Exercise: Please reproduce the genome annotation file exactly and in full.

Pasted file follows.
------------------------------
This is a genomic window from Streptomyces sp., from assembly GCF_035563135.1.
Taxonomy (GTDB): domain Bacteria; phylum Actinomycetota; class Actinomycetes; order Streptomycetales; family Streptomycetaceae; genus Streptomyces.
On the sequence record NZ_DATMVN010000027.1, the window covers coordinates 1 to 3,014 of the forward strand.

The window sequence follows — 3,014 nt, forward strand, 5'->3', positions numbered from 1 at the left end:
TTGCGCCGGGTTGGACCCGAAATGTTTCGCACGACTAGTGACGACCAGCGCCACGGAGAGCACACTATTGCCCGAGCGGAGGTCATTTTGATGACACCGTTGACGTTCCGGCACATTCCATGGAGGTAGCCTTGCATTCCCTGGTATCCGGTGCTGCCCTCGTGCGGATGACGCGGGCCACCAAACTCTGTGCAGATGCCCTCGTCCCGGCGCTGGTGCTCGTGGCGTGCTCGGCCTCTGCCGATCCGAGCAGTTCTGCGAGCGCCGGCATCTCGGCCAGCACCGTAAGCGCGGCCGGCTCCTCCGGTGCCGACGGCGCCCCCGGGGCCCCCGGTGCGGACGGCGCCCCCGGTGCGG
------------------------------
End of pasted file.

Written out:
This is a genomic window from Streptomyces sp., from assembly GCF_035563135.1.
Taxonomy (GTDB): domain Bacteria; phylum Actinomycetota; class Actinomycetes; order Streptomycetales; family Streptomycetaceae; genus Streptomyces.
On the sequence record NZ_DATMVN010000027.1, the window covers coordinates 1 to 3,014 of the forward strand.

The window sequence follows — 3,014 nt, forward strand, 5'->3', positions numbered from 1 at the left end:
TTGCGCCGGGTTGGACCCGAAATGTTTCGCACGACTAGTGACGACCAGCGCCACGGAGAGCACACTATTGCCCGAGCGGAGGTCATTTTGATGACACCGTTGACGTTCCGGCACATTCCATGGAGGTAGCCTTGCATTCCCTGGTATCCGGTGCTGCCCTCGTGCGGATGACGCGGGCCACCAAACTCTGTGCAGATGCCCTCGTCCCGGCGCTGGTGCTCGTGGCGTGCTCGGCCTCTGCCGATCCGAGCAGTTCTGCGAGCGCCGGCATCTCGGCCAGCACCGTAAGCGCGGCCGGCTCCTCCGGTGCCGACGGCGCCCCCGGGGCCCCCGGTGCGGACGGCGCCCCCGGTGCGG